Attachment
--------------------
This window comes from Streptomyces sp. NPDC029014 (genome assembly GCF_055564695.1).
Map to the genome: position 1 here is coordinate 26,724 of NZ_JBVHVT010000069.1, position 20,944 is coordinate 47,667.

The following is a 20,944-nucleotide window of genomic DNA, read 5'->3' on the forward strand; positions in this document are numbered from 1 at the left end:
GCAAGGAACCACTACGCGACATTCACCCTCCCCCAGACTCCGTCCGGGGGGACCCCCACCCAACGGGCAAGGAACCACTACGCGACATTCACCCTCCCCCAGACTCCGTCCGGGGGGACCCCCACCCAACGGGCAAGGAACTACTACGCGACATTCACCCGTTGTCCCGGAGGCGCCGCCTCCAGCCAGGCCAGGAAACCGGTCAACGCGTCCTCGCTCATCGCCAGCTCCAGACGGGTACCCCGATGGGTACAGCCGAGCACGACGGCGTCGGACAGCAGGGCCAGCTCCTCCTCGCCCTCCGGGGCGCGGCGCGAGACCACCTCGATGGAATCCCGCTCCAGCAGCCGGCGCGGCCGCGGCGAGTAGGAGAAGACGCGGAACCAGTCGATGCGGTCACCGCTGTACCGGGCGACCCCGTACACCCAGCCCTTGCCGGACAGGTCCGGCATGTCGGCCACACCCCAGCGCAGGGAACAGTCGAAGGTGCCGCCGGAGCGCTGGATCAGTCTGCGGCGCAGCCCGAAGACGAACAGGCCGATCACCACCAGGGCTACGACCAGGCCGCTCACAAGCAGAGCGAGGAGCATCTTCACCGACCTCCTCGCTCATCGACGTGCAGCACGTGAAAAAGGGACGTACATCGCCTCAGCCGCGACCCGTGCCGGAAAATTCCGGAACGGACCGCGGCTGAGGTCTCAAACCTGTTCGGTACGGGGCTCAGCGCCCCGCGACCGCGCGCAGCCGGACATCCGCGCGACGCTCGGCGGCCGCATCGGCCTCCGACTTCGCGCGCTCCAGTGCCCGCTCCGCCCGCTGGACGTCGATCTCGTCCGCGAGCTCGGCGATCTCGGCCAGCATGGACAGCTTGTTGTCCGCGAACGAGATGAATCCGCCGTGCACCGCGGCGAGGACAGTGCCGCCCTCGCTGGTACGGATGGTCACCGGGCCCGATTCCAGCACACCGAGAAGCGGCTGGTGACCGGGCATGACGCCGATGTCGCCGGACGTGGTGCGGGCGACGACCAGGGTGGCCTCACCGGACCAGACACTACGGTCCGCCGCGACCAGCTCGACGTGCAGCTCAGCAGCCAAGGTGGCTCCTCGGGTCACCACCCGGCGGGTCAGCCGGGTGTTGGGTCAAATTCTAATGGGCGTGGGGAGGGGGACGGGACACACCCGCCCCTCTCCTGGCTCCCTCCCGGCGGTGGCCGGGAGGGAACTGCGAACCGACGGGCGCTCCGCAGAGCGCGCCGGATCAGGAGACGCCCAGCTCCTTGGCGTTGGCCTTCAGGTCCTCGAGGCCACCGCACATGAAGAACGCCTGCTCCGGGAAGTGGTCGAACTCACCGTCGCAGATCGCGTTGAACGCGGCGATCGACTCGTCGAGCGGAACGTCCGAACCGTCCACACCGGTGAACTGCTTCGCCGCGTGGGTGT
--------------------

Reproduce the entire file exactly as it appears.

This window comes from Streptomyces sp. NPDC029014 (genome assembly GCF_055564695.1).
Map to the genome: position 1 here is coordinate 26,724 of NZ_JBVHVT010000069.1, position 20,944 is coordinate 47,667.

The following is a 20,944-nucleotide window of genomic DNA, read 5'->3' on the forward strand; positions in this document are numbered from 1 at the left end:
GCAAGGAACCACTACGCGACATTCACCCTCCCCCAGACTCCGTCCGGGGGGACCCCCACCCAACGGGCAAGGAACCACTACGCGACATTCACCCTCCCCCAGACTCCGTCCGGGGGGACCCCCACCCAACGGGCAAGGAACTACTACGCGACATTCACCCGTTGTCCCGGAGGCGCCGCCTCCAGCCAGGCCAGGAAACCGGTCAACGCGTCCTCGCTCATCGCCAGCTCCAGACGGGTACCCCGATGGGTACAGCCGAGCACGACGGCGTCGGACAGCAGGGCCAGCTCCTCCTCGCCCTCCGGGGCGCGGCGCGAGACCACCTCGATGGAATCCCGCTCCAGCAGCCGGCGCGGCCGCGGCGAGTAGGAGAAGACGCGGAACCAGTCGATGCGGTCACCGCTGTACCGGGCGACCCCGTACACCCAGCCCTTGCCGGACAGGTCCGGCATGTCGGCCACACCCCAGCGCAGGGAACAGTCGAAGGTGCCGCCGGAGCGCTGGATCAGTCTGCGGCGCAGCCCGAAGACGAACAGGCCGATCACCACCAGGGCTACGACCAGGCCGCTCACAAGCAGAGCGAGGAGCATCTTCACCGACCTCCTCGCTCATCGACGTGCAGCACGTGAAAAAGGGACGTACATCGCCTCAGCCGCGACCCGTGCCGGAAAATTCCGGAACGGACCGCGGCTGAGGTCTCAAACCTGTTCGGTACGGGGCTCAGCGCCCCGCGACCGCGCGCAGCCGGACATCCGCGCGACGCTCGGCGGCCGCATCGGCCTCCGACTTCGCGCGCTCCAGTGCCCGCTCCGCCCGCTGGACGTCGATCTCGTCCGCGAGCTCGGCGATCTCGGCCAGCATGGACAGCTTGTTGTCCGCGAACGAGATGAATCCGCCGTGCACCGCGGCGAGGACAGTGCCGCCCTCGCTGGTACGGATGGTCACCGGGCCCGATTCCAGCACACCGAGAAGCGGCTGGTGACCGGGCATGACGCCGATGTCGCCGGACGTGGTGCGGGCGACGACCAGGGTGGCCTCACCGGACCAGACACTACGGTCCGCCGCGACCAGCTCGACGTGCAGCTCAGCAGCCAAGGTGGCTCCTCGGGTCACCACCCGGCGGGTCAGCCGGGTGTTGGGTCAAATTCTAATGGGCGTGGGGAGGGGGACGGGACACACCCGCCCCTCTCCTGGCTCCCTCCCGGCGGTGGCCGGGAGGGAACTGCGAACCGACGGGCGCTCCGCAGAGCGCGCCGGATCAGGAGACGCCCAGCTCCTTGGCGTTGGCCTTCAGGTCCTCGAGGCCACCGCACATGAAGAACGCCTGCTCCGGGAAGTGGTCGAACTCACCGTCGCAGATCGCGTTGAACGCGGCGATCGACTCGTCGAGCGGAACGTCCGAACCGTCCACACCGGTGAACTGCTTCGCCGCGTGGGTGT